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Opening Arguments

Madness abounds

No kidding:

In their efforts to capture the public's attention, then, have climate scientists oversold global warming? It's probably not a majority view, but a few climate scientists are beginning to question whether some dire predictions push the science too far.

"Some of us are wondering if we have created a monster," says Kevin Vranes, a climate scientist at the University of Colorado.

Vranes, who is not considered a global warming skeptic by his peers, came to this conclusion after attending an American Geophysical Union meeting last month. Vranes says he detected "tension" among scientists, notably because projections of the future climate carry uncertainties — a point that hasn't been fully communicated to the public.

The science of climate change often is expressed publicly in unambiguous terms.

For example, last summer, Ralph Cicerone, president of the National Academy of Sciences, told the U.S. House Committee on Energy and Commerce: "I think we understand the mechanisms of CO2 and climate better than we do of what causes lung cancer. ... In fact, it is fair to say that global warming may be the most carefully and fully studied scientific topic in human history."

Vranes says, "When I hear things like that, I go crazy."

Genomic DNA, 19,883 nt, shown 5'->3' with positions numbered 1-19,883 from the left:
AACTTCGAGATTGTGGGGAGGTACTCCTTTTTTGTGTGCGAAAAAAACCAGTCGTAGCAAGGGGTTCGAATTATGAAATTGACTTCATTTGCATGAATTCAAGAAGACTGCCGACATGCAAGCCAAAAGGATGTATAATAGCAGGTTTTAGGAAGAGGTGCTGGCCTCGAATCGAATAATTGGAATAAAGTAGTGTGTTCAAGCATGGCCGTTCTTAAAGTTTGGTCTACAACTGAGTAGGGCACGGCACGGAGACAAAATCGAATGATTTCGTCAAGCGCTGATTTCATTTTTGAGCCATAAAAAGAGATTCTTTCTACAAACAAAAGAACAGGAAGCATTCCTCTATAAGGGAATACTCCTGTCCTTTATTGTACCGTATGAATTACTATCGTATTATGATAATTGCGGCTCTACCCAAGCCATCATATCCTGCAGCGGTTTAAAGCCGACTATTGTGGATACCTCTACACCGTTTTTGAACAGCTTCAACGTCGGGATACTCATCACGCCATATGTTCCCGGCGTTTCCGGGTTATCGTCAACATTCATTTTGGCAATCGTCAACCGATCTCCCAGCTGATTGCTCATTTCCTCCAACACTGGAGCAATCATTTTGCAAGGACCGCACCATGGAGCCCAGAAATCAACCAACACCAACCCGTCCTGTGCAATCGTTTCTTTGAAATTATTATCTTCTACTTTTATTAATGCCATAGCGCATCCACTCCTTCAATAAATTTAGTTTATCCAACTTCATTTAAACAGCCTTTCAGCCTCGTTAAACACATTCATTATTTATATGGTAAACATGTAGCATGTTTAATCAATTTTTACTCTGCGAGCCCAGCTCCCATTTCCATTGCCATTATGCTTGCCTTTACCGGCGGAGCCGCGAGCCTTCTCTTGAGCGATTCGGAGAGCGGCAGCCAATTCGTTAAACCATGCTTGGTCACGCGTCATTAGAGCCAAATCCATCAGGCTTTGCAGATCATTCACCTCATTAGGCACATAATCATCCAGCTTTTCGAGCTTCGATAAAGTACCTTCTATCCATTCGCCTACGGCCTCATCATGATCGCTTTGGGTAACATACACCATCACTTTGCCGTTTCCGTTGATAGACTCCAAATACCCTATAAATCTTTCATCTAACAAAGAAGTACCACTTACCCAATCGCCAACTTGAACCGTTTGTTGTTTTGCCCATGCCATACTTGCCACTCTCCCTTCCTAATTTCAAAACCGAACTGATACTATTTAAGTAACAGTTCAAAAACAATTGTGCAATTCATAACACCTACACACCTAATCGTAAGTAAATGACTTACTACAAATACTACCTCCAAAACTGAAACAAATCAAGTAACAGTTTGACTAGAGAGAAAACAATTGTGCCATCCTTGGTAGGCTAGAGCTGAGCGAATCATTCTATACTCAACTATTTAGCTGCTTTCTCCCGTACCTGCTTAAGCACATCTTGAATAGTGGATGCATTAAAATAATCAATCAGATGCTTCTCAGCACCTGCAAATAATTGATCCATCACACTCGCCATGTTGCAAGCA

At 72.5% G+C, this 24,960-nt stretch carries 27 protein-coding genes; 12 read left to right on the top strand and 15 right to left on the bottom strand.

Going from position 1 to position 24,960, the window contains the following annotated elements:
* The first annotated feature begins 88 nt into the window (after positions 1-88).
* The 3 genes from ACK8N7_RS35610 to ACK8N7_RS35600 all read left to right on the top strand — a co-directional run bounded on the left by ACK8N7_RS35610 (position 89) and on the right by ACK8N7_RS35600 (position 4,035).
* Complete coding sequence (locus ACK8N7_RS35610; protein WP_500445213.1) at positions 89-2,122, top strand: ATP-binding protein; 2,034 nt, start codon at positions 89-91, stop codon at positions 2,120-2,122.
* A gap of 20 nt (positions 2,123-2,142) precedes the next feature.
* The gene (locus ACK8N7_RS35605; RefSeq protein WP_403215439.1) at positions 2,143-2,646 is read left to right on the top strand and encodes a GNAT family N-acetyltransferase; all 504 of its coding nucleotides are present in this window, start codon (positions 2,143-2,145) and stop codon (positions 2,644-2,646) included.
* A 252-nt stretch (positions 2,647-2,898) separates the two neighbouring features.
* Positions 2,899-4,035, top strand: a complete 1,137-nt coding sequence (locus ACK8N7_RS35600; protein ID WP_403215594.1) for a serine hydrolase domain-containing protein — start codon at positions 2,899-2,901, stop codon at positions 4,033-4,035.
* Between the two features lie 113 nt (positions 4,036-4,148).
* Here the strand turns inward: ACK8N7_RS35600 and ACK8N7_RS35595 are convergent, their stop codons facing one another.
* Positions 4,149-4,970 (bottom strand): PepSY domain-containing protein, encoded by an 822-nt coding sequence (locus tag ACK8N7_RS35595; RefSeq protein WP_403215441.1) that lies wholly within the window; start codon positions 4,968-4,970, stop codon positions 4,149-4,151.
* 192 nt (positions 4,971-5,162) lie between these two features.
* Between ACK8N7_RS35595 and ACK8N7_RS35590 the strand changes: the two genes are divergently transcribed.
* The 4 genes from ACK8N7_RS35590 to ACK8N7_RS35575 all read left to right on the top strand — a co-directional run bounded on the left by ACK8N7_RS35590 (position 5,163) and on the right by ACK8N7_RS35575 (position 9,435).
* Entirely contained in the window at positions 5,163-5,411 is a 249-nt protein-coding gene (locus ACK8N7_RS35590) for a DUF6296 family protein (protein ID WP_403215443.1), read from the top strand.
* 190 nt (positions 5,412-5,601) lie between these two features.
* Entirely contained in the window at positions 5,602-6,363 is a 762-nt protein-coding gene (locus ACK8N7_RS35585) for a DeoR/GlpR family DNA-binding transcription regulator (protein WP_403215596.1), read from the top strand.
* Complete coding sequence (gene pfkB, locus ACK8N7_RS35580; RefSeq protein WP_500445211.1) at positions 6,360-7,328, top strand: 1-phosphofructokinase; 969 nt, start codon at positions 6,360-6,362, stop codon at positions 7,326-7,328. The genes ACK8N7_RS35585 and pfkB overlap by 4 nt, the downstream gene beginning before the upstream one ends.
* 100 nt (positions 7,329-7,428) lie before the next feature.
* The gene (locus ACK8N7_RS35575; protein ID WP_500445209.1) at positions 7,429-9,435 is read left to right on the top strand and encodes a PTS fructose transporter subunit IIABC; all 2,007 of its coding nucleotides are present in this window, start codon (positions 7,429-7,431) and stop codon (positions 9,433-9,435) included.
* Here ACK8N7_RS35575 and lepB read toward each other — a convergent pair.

Remember "Reefer Madness," the anti-marijuana screed that so exaggerated the dangers of pot that it became celebrated for its awfulness? Such exaggerations had the unintended side effect of making drug experimenters distrust all drug warnings, to their detriment. Global-warming preachers, by exaggerating the certainties of climate science, are becoming like that. So are the anti-smoking crusaders with their wildly exaggerated claims about the dangers of secondhand smoke that are absurd on their face. (One whiff, and you're going to die!) Those who misuse science to push the public in the direction of a perceived good might regret it if the result is a mistrust of all science.

Posted in: Science


brian stouder
Tue, 01/23/2007 - 8:59am

"Those who misuse science to push the public in the direction of a perceived good might regret it if the result is a mistrust of all science."


did you read about the latest magnum opus that they are about to foist upon us? The first installment is 1600 pages....MSNBC reported about it this morning, and this passage caught my eye

" The first phase of the Intergovernmental Panel on Climate Change is being released in Paris next week. This segment, written by more than 600 scientists and reviewed by another 600 experts and edited by bureaucrats from 154 countries, includes

Jeff Pruitt
Tue, 01/23/2007 - 11:19am

Of course then there's those who bury their head in the sand and refuse to acknowledge the pile of scientific papers supporting the idea that human actions are the leading cause of climate change.

Which is worse?

tim zank
Wed, 01/24/2007 - 7:20am

Jeff, how about somewhere in the middle where rational people can agree the world isn't going to end tomorrow and it's a good idea to make long range plans and goals without using the issue to get elected or satisfy the ego of a political has-been?